Sunday, 6 January 2013

Bake Piparkakut (Gingersnaps) for Epiphany

Epiphany, also known as Kings Day, is a Christian holy day that is traditionally observed on Jan. 6, bringing the 12 days of Christmas to a close. Epiphany marks the day that Jesus was made manifest, or shown to the Gentiles in the persons of the Magi from the East.

Celebrations vary from country to country and most of us are familiar with Kings Cake, a spicy gateaux in which a bean (or other small object, depending on the country and its tradition) is hidden. The person who finds the bean is then hailed as King (or Queen) for the day.

Charlie broke his cookie in three pieces.
He wished for more cookies!
But this blog is about cookies, so I decided to make Rovastin piparkakut (Finnish Gingerbread) today. These cookies, usually made in the shape of a six-pointed star, recall the costly spices brought by the Wise Men with their robust, ginger flavor. In Sweden,  Pepparkakor, as they are called, can appear as early as Dec. 13, or St. Lucy's Day. Here they are made in the shapes of little people, goats, pigs, and hearts.

But Piparkakut (or piparkakku) are typically cut into the shape of a star, to represent the star that the Magi followed. There is a delightful tradition of placing the cookie in the palm of one hand and breaking it with the index finger or thumb of the other hand, while making a silent wish. If the Piparkakut should break into three pieces, and all three be eaten without saying a word, the wish is supposed to come true.

Recipes naturally vary but most contain ginger, nutmeg and cinnamon. Cardamom is a popular addition, as well. Many recipes use ground, dried Seville orange peel or orange extract. Having none of these on hand, I chose to use lemon zest in mine. They were fragrant and tasty and went down a treat with a cup of tea. However you make them, the ginger and citrus in these crisp little cookies are somehow restorative and very satisfying.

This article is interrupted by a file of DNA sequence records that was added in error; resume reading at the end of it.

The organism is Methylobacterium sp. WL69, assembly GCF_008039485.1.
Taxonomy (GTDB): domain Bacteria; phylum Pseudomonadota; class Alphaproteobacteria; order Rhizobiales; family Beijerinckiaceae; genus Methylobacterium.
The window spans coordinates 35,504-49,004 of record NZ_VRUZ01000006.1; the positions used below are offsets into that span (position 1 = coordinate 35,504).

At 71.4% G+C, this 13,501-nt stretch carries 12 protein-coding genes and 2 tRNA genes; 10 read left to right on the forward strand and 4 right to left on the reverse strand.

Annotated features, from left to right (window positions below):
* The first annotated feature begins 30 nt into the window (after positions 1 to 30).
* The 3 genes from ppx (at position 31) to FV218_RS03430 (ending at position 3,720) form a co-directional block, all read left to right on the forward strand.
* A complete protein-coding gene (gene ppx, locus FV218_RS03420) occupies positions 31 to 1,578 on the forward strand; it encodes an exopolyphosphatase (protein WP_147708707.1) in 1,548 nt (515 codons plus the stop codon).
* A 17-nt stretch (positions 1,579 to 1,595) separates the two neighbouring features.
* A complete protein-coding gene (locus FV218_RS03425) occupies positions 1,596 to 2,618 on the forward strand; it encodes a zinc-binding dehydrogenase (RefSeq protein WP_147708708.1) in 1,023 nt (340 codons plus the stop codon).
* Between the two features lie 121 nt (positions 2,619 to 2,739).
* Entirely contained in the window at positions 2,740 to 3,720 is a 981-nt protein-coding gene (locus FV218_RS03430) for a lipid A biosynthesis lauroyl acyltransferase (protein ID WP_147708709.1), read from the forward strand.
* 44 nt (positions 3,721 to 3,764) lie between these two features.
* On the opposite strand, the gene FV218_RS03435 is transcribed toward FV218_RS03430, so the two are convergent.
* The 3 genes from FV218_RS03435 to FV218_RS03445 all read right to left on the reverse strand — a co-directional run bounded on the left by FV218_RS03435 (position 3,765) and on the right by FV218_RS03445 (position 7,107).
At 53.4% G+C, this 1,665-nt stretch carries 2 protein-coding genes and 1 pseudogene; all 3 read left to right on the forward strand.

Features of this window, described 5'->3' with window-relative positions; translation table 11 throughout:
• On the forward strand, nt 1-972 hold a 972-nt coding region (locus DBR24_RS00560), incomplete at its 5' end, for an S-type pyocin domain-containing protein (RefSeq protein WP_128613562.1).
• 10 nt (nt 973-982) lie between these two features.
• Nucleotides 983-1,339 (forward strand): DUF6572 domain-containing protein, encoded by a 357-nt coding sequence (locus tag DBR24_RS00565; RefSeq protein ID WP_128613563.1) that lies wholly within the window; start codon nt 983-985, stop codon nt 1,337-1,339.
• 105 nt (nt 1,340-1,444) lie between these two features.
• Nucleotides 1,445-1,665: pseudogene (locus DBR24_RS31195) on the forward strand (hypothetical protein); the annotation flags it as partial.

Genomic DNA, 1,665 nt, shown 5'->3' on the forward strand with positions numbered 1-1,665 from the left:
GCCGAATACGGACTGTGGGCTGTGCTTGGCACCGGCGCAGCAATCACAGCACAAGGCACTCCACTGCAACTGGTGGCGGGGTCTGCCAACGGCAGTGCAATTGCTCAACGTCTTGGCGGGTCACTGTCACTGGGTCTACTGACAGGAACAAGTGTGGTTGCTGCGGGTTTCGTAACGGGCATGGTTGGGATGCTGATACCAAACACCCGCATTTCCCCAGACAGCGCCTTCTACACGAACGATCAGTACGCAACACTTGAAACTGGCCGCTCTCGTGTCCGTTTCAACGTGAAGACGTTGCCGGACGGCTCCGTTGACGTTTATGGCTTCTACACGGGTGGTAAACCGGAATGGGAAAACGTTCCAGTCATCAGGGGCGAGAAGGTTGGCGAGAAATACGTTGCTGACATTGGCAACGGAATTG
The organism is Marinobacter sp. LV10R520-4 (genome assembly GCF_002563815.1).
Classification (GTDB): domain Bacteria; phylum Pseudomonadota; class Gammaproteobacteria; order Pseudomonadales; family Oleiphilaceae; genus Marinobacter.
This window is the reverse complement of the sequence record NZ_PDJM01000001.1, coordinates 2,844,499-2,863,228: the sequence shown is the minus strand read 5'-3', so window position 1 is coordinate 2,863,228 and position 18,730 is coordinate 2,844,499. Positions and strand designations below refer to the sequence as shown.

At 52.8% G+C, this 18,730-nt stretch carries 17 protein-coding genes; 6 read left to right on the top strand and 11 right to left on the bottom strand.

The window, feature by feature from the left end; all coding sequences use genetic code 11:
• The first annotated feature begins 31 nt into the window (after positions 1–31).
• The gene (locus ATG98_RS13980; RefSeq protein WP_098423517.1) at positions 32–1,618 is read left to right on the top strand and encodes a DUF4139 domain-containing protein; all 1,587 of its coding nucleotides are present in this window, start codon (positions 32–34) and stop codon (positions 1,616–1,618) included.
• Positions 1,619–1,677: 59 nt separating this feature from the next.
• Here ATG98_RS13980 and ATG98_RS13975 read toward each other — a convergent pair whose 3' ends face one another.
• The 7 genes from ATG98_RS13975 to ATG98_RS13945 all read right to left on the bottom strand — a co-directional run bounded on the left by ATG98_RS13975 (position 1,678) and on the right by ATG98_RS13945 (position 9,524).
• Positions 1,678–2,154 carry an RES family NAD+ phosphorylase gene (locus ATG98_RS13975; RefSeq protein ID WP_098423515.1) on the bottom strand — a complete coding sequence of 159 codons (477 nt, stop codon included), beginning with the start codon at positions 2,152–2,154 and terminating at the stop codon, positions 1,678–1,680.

Unfortunately, Epiphany is also the day that the Christmas tree is traditionally taken out of the house. And I'm going to do that. Right after I have a few more Piparkakut ...

Use baking soda, not baking powder.

Piparkakut (Wishing Cookies to the kids)

3 1/4 c all-pupose flour
1 tsp baking soda (the first picture shows powder; trust me, it's soda)
1 tsp ground cinnamon
3/4 tsp ground ginger
1/4 tsp ground nutmeg
1 c margarine or butter
1 1/2 c sugar
1 large egg
2 Tbsp molasses
1 Tbsp water
1/2 tsp finely grated orange or lemon zest
Use a wire whisk to "sift" together
dry ingredients.

In a large bowl, sift together flour, baking soda, cinnamon, ginger and nutmeg.

In the bowl of an electric mixer, beat butter until softened.

Add sugar and beat until fluffy. Add egg, molasses, water and zest; beat well.

Gradually add flour mixture, beating until well mixed. Cover and chill at least two hours or overnight.

Preheat oven to 375 degrees Fahrenheit. On lightly floured surface, roll dough to 1/8-inch thickness.

Cut with star cutter. Place on ungreased cookie sheet (or use parchment paper).

Bake until done, about 8 minutes. Remove immediately to wire rack for cooling.

NOTE: These can be served plain (my preference) or piped with Icing: Stir together 2 c sifted confectioner's sugar, 1/2 tsp vanilla and about 2 Tbsp milk.

This stack would go well with a cup of tea before taking the tree out.


  1. Your cookies sound delicious, and they look so pretty too! I was interested to learn about the traditions behind them. Thank you for sharing this post with the Hearth and Soul hop :)

    1. Thanks, April! I love your blog and I always find interesting photos and stories from others who share there.

  2. I so enjoy food with stories or beautiful symbolism -- this is a great, tasty tradition, easy to get kids involved in the process. Way fun!

  3. I love this! We celebrate epiphany with our family, but not many people do. It is always fun to see how others celebrate this holiday. Thanks for sharing your recipe with the Hearth and Soul Hop. I’ve pinned this to my Pinterest board.

  4. Judy, I love finding out new things about food and sharing it with my family. The added bonus, as you say, are the stories and memories we make along the way. Thanks!

    Thanks, Alea, I'd love to see how you and yours celebrate Epiphany! And I'm going to Pinterest now to see your boards!